How can you identify a Japanese beetle?
Japanese beetles have three main identifying characteristics:
The Japanese beetle is the only beetle in this area that has all three of these characteristics. There are a few other beetles in the area, both native and non-native, that are also metallic or otherwise look similar. Check out our Japanese beetle look alike guide to see who’s who.
Examples of common beetles and pests that ARE NOT Japanese beetle:
What to do if you come across some beetles?
If you are within the treatment area and see adult Japanese beetles, then the ODA advises that you dispose of them in a container of soapy water. Using store bought insecticides will not significantly decrease Japanese beetle populations.
If beetles are observed outside the treatment area, please put the specimen in a container or bag and email or call ODA at the contact information provided below.
How long will this last?!
Japanese beetles are already an issue being addressed in Washington County, and the issue can’t be solved overnight. It may take up to 5 years to eradicate the population entirely.
How to help be part of the solution!
Cooperation from those in the treatment area is critical to protect Oregon’s gardens and agricultural economy! Here’s what you can do to help:
Beetles can be moved in yard debris through the removal and movement of items such as sod and grass clippings. The risk of moving beetles is highest over the summer when adult beetles are emerging from the soil and moving around to feed and find mates.
It is very important that beetles are contained within Washington County while treatment takes effect. Containment efforts are ramping up, with a quarantine on all yard debris still in effect and expanding in 2018. Residences will receive electronic notices from Oregon Department of Agriculture, along with other communications planned throughout the summer.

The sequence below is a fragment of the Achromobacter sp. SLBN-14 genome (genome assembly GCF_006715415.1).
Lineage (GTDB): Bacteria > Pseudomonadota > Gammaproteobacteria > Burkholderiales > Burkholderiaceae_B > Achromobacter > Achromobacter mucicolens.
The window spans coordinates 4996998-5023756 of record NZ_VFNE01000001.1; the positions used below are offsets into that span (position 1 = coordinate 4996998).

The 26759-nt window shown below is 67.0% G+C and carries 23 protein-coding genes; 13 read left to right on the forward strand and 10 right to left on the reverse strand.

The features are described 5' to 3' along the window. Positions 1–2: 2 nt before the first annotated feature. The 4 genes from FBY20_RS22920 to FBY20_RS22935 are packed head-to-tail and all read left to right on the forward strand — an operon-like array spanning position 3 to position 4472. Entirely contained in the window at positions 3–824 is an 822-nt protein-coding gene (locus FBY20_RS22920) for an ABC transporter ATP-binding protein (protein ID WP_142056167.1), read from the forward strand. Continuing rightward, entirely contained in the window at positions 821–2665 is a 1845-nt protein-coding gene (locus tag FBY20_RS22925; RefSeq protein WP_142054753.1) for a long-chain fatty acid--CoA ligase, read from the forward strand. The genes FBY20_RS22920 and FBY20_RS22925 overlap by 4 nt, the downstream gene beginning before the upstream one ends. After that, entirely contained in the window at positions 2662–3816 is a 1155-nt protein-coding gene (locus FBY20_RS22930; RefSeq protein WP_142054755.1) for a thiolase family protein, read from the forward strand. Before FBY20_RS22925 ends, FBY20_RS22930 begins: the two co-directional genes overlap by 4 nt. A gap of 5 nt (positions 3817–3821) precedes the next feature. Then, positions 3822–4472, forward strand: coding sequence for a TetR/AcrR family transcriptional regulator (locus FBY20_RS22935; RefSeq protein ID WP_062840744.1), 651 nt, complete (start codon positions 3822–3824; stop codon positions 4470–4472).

For more information about the quarantine check back on our Prevention page for the most recent information.
Second Treatment Wrapping Up in 2018
Thank you to residents and land managers in Washington County (Cedar Mill, Bethany and Oak Hills) and Oakland area that have been helping the Oregon Department of Agriculture beat the Japanese beetle!
The Oregon Department of Agriculture (ODA) is currently wrapping up a second treatment in year two of the Japanese beetle eradication project. Support from resident in the area has been very positive. Before treatment, the ODA received over 5,000 responses from residents allowing ODA and their staff to treat the properties, including 30 Homeowners Associations supporting treatment in common areas. Tualatin Hills Parks and Recreation Department and the Beaverton School District are also supporting the project and allowing treatment to parks and school fields.
Applicator crews have said that residents in the area are expressing their support for the project, with many "Thank you’s" and "Get those beetles!". Thank you to all of the residents who are working with us to protect Oregon’s plants and agriculture from this invasive species!
Summary of the 2018 Treatment
The ODA continued their relationship with General Tree Service to apply the same treatment as last year, a granular pesticide called Acelepryn G® which is a targeted larvicide that kills certain pests in their larval state in the soil. The granules are broadcasted on lawns and other landscaped areas, then it breaks down into the soil when it is watered in through rain or sprinklers. This pesticide is a “reduced risk” pesticide and is not considered a health threat for humans, pets, and other insects that don’t go through a larvae stage in treatment areas. According to the label, “Acelepryn G is recommended for Integrated Pest Management programs on turf and landscape ornamentals because it does not directly impact natural arthropod predator and parasitoid populations including ladybird beetles (aka ‘ladybugs’).” Since the treatment targets certain pest larvae in the soil, the treatment with Acelepryn G® has no adverse effects on pollinators when applied according to the label instructions. For more treatment & health information, please visit our Treatment page.